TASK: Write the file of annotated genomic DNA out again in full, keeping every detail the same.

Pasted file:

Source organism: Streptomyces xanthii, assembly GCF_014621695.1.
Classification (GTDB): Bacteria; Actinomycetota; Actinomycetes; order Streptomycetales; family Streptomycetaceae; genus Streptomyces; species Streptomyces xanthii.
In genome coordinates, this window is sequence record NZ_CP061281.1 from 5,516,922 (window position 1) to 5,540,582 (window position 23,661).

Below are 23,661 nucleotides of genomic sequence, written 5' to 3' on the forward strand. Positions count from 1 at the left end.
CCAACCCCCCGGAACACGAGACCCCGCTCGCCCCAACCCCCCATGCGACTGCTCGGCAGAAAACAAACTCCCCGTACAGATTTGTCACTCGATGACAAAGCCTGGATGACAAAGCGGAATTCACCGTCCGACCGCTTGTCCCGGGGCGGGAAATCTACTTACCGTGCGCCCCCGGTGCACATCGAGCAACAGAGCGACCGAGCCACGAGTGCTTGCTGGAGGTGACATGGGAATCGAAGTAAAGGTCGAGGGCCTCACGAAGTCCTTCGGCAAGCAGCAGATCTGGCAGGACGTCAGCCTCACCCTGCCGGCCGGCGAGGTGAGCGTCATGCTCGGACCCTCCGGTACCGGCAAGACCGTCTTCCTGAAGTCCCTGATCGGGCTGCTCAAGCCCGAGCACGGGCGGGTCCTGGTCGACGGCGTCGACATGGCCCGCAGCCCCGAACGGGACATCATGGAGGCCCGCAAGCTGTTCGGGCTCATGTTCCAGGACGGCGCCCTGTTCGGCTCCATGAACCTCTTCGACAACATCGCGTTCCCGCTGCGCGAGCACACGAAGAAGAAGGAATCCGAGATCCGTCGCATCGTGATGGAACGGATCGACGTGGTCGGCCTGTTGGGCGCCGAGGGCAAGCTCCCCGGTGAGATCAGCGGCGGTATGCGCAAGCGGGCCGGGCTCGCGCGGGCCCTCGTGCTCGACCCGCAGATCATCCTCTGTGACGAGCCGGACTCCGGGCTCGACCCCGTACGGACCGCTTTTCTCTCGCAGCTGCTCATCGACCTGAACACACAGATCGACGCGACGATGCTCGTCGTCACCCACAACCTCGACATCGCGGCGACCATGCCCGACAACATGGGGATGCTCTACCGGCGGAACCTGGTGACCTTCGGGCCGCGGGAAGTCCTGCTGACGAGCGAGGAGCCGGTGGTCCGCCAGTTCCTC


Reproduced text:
Source organism: Streptomyces xanthii, assembly GCF_014621695.1.
Classification (GTDB): Bacteria; Actinomycetota; Actinomycetes; order Streptomycetales; family Streptomycetaceae; genus Streptomyces; species Streptomyces xanthii.
In genome coordinates, this window is sequence record NZ_CP061281.1 from 5,516,922 (window position 1) to 5,540,582 (window position 23,661).

Below are 23,661 nucleotides of genomic sequence, written 5' to 3' on the forward strand. Positions count from 1 at the left end.
CCAACCCCCCGGAACACGAGACCCCGCTCGCCCCAACCCCCCATGCGACTGCTCGGCAGAAAACAAACTCCCCGTACAGATTTGTCACTCGATGACAAAGCCTGGATGACAAAGCGGAATTCACCGTCCGACCGCTTGTCCCGGGGCGGGAAATCTACTTACCGTGCGCCCCCGGTGCACATCGAGCAACAGAGCGACCGAGCCACGAGTGCTTGCTGGAGGTGACATGGGAATCGAAGTAAAGGTCGAGGGCCTCACGAAGTCCTTCGGCAAGCAGCAGATCTGGCAGGACGTCAGCCTCACCCTGCCGGCCGGCGAGGTGAGCGTCATGCTCGGACCCTCCGGTACCGGCAAGACCGTCTTCCTGAAGTCCCTGATCGGGCTGCTCAAGCCCGAGCACGGGCGGGTCCTGGTCGACGGCGTCGACATGGCCCGCAGCCCCGAACGGGACATCATGGAGGCCCGCAAGCTGTTCGGGCTCATGTTCCAGGACGGCGCCCTGTTCGGCTCCATGAACCTCTTCGACAACATCGCGTTCCCGCTGCGCGAGCACACGAAGAAGAAGGAATCCGAGATCCGTCGCATCGTGATGGAACGGATCGACGTGGTCGGCCTGTTGGGCGCCGAGGGCAAGCTCCCCGGTGAGATCAGCGGCGGTATGCGCAAGCGGGCCGGGCTCGCGCGGGCCCTCGTGCTCGACCCGCAGATCATCCTCTGTGACGAGCCGGACTCCGGGCTCGACCCCGTACGGACCGCTTTTCTCTCGCAGCTGCTCATCGACCTGAACACACAGATCGACGCGACGATGCTCGTCGTCACCCACAACCTCGACATCGCGGCGACCATGCCCGACAACATGGGGATGCTCTACCGGCGGAACCTGGTGACCTTCGGGCCGCGGGAAGTCCTGCTGACGAGCGAGGAGCCGGTGGTCCGCCAGTTCCTC